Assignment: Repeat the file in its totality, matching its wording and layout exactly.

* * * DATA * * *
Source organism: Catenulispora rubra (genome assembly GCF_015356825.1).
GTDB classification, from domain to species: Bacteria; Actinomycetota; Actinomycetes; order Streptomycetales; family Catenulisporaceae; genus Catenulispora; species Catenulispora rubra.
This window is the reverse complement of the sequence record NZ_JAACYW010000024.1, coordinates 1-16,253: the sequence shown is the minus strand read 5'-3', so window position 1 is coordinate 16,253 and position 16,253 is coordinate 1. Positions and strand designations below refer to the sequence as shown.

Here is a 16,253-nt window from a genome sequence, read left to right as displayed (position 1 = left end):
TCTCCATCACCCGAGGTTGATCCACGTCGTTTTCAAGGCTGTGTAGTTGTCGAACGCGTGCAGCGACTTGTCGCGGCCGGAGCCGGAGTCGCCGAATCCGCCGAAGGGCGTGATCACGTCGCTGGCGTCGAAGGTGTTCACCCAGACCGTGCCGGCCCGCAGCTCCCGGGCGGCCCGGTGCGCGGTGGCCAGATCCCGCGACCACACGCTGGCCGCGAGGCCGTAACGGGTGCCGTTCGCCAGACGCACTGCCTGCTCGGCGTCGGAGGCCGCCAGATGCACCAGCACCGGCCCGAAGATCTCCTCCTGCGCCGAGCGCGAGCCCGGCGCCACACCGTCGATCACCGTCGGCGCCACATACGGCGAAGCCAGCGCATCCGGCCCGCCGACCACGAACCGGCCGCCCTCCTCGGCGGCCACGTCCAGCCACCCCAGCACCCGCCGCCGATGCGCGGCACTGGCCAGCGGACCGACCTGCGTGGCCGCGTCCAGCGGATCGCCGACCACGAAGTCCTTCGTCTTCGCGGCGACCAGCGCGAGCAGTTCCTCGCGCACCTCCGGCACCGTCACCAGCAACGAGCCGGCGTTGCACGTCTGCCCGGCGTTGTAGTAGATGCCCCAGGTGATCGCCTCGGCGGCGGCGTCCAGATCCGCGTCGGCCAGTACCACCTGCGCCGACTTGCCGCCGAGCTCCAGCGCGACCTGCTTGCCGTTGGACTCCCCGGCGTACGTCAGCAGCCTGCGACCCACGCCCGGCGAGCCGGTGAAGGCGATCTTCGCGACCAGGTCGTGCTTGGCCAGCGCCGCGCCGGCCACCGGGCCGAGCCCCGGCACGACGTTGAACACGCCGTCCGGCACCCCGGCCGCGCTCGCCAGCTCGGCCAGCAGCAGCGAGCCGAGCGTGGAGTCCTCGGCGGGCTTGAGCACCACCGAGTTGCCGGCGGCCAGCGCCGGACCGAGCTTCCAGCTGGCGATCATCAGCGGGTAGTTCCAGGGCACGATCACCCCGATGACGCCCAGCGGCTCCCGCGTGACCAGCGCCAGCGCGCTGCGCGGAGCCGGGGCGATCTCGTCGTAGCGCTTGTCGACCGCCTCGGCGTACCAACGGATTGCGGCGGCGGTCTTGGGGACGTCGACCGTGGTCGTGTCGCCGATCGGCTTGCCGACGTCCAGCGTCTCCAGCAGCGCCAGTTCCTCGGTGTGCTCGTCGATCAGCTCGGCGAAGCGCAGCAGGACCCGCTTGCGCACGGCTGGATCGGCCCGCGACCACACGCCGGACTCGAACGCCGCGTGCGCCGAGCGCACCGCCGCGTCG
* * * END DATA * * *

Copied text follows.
Source organism: Catenulispora rubra (genome assembly GCF_015356825.1).
GTDB classification, from domain to species: Bacteria; Actinomycetota; Actinomycetes; order Streptomycetales; family Catenulisporaceae; genus Catenulispora; species Catenulispora rubra.
This window is the reverse complement of the sequence record NZ_JAACYW010000024.1, coordinates 1-16,253: the sequence shown is the minus strand read 5'-3', so window position 1 is coordinate 16,253 and position 16,253 is coordinate 1. Positions and strand designations below refer to the sequence as shown.

Here is a 16,253-nt window from a genome sequence, read left to right as displayed (position 1 = left end):
TCTCCATCACCCGAGGTTGATCCACGTCGTTTTCAAGGCTGTGTAGTTGTCGAACGCGTGCAGCGACTTGTCGCGGCCGGAGCCGGAGTCGCCGAATCCGCCGAAGGGCGTGATCACGTCGCTGGCGTCGAAGGTGTTCACCCAGACCGTGCCGGCCCGCAGCTCCCGGGCGGCCCGGTGCGCGGTGGCCAGATCCCGCGACCACACGCTGGCCGCGAGGCCGTAACGGGTGCCGTTCGCCAGACGCACTGCCTGCTCGGCGTCGGAGGCCGCCAGATGCACCAGCACCGGCCCGAAGATCTCCTCCTGCGCCGAGCGCGAGCCCGGCGCCACACCGTCGATCACCGTCGGCGCCACATACGGCGAAGCCAGCGCATCCGGCCCGCCGACCACGAACCGGCCGCCCTCCTCGGCGGCCACGTCCAGCCACCCCAGCACCCGCCGCCGATGCGCGGCACTGGCCAGCGGACCGACCTGCGTGGCCGCGTCCAGCGGATCGCCGACCACGAAGTCCTTCGTCTTCGCGGCGACCAGCGCGAGCAGTTCCTCGCGCACCTCCGGCACCGTCACCAGCAACGAGCCGGCGTTGCACGTCTGCCCGGCGTTGTAGTAGATGCCCCAGGTGATCGCCTCGGCGGCGGCGTCCAGATCCGCGTCGGCCAGTACCACCTGCGCCGACTTGCCGCCGAGCTCCAGCGCGACCTGCTTGCCGTTGGACTCCCCGGCGTACGTCAGCAGCCTGCGACCCACGCCCGGCGAGCCGGTGAAGGCGATCTTCGCGACCAGGTCGTGCTTGGCCAGCGCCGCGCCGGCCACCGGGCCGAGCCCCGGCACGACGTTGAACACGCCGTCCGGCACCCCGGCCGCGCTCGCCAGCTCGGCCAGCAGCAGCGAGCCGAGCGTGGAGTCCTCGGCGGGCTTGAGCACCACCGAGTTGCCGGCGGCCAGCGCCGGACCGAGCTTCCAGCTGGCGATCATCAGCGGGTAGTTCCAGGGCACGATCACCCCGATGACGCCCAGCGGCTCCCGCGTGACCAGCGCCAGCGCGCTGCGCGGAGCCGGGGCGATCTCGTCGTAGCGCTTGTCGACCGCCTCGGCGTACCAACGGATTGCGGCGGCGGTCTTGGGGACGTCGACCGTGGTCGTGTCGCCGATCGGCTTGCCGACGTCCAGCGTCTCCAGCAGCGCCAGTTCCTCGGTGTGCTCGTCGATCAGCTCGGCGAAGCGCAGCAGGACCCGCTTGCGCACGGCTGGATCGGCCCGCGACCACACGCCGGACTCGAACGCCGCGTGCGCCGAGCGCACCGCCGCGTCG